65% of US businesses were the victim of a successful phishing attack, which is 10% higher than the global average. While companies can put in software-based cybersecurity measures and managed I.T. services, which greatly mitigate the risk of damage due to phishing, it still continues to be a major source of user error-related data breaches. Humans can be tricked much more easily than an anti-malware app. That’s why hackers continue to use phishing as their “go to” method of delivering all types of cybersecurity threats. The FBI saw a 400% increase in cyberattacks this year due to the pandemic.
One of the tricks that phishing attackers use to trick recipients into believing a phishing email is real is called “email spoofing.” This is when they use a legitimate email address in the “From” area of an email message, but the email is not actually being sent from that company.
For example, your accounting person might receive a strange email purporting to be from your bank asking them to do an account password reset. They look at the email address in the From line, and it’s from the bank’s actual email domain (@name.com address), or at least it appears to be.
This causes them to trust the phishing email and click the link, compromising the company’s bank account details.
Email spoofing can also be done on your own company’s domain. Hackers will use this trick when sending emails to your employees, customers, or vendors.
The use of email spoofing in phishing attacks has become such a problem, that Microsoft recently added anti-spoofing measures in Exchange Online Protection.
Using Email Authentication to Combat Email Spoofing
One of the ways that Microsoft’s anti-spoofing protection works is to use email authentication. Email authentication is a series of three protocols that can be applied to any mail server. It basically verifies that the email in the “From” line is legitimately where the email was sent from.
Emails that don’t make it through the authentication protocols can be sent to a quarantine or spam folder or bounced, depending upon your settings.
Email authentication uses three layers of protection. Each of these three protocols serves a different purpose and they are designed to work together to protect your business from receiving phishing attacks that use email spoofing.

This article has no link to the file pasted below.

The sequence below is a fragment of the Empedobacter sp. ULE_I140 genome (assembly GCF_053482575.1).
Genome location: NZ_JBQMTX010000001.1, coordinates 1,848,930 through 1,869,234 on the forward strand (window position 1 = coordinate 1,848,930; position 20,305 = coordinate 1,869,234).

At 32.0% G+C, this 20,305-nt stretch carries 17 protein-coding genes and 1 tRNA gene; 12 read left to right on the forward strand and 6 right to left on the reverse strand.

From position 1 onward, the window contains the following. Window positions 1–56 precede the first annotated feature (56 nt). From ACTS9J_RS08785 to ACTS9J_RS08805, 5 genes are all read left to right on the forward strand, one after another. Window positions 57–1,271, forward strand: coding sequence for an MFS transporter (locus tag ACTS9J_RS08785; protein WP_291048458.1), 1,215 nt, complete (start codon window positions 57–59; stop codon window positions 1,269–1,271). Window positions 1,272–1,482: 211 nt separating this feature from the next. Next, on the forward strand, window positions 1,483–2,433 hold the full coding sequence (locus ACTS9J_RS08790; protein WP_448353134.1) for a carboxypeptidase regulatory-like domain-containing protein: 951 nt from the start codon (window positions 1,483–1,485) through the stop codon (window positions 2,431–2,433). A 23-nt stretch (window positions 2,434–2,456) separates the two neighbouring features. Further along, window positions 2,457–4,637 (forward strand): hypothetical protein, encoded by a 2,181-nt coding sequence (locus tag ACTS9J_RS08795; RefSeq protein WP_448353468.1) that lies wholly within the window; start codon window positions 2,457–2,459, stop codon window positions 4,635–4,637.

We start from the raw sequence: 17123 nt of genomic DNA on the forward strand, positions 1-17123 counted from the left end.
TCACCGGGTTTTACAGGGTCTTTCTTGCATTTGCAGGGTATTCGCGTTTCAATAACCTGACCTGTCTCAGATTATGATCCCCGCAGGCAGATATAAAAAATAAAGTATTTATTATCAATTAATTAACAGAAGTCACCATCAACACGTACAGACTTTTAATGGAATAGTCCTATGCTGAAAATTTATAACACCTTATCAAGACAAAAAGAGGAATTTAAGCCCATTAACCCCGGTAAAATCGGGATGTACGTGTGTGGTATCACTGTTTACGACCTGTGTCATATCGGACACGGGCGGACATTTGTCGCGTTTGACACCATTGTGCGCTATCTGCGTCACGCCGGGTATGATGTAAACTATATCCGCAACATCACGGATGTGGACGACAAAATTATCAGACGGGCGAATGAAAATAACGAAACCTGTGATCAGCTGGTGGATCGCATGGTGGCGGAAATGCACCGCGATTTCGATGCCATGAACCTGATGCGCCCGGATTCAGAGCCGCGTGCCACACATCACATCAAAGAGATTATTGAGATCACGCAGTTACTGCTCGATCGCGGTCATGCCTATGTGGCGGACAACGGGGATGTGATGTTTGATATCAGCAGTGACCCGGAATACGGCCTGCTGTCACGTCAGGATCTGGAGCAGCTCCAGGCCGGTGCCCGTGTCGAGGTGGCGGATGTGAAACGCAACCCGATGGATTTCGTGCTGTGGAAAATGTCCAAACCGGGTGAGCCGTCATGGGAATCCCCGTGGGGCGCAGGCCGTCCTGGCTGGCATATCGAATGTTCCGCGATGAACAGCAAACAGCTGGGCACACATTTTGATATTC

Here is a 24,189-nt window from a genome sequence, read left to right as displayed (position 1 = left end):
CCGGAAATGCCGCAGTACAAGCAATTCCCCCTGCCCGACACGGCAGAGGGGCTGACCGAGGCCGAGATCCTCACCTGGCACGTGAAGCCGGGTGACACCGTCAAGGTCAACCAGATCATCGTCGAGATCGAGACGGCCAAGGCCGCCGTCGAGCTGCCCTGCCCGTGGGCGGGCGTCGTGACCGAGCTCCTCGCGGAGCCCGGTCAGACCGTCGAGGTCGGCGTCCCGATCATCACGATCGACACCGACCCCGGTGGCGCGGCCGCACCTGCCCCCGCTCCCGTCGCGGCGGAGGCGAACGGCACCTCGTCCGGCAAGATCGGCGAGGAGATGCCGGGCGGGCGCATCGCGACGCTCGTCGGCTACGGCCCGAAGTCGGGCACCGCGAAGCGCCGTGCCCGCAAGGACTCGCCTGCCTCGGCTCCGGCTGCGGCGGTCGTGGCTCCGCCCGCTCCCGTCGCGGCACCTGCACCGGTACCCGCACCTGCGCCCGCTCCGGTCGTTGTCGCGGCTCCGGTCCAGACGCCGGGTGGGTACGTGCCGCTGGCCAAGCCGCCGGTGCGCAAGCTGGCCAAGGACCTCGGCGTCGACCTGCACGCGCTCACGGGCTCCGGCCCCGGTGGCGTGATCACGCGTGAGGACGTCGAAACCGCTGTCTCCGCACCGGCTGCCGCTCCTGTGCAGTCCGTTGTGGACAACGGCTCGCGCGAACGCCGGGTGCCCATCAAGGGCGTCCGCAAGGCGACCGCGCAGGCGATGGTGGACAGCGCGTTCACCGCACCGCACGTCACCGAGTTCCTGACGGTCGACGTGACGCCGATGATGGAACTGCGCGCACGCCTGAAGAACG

Using authentication for your email can also alert you if anyone is trying to spoof your email domain.
Here’s how email authentication works.
Step 1: SPF (Sender Policy Framework) The SPF authentication protocol is designed to add a TXT record to your domain’s DNS record. It identifies the mail server IP addresses that are allowed to send email for your domain name. When a hacker is using their mail server to send phishing emails, the IP address of that server is not going to be on the approved IP address list for your email domain, thus, it’s not going to pass the SPF email authentication. Your approved list of IP addresses that can send email for your company may include:
Your own email server or service (e.g. Microsoft Exchange)
Any third-party apps you use to send email, like Mailchimp or Salesforce
Step 2: DKIM (DomainKeys Identified Mail)
The next step in the process is the DKIM protocol. This one uses a set of keys, one of which resides on your mail server and another that is added to your email’s digital signature.
DKIM ensures those keys match after a message has been delivered, which confirms nothing has been changed during transit. It’s another double check that goes a bit deeper that lets the receiving mail server know the message was legitimately sent from your mail server and isn’t spoofed.
Step 3: DMARC (Domain-based Message Authentication, Reporting, and Conformance) DMARC is designed to bring the entire authentication process home by confirming to the mail server whether both SPF and DKIM have passed or not. It also can tell the receiving mail server what to do with the messages. For example, using DMARC, you can relay commands, such as:
Report back all messages that have or have not passed email authentication
Put messages that don’t pass authentication in a quarantine or trash folder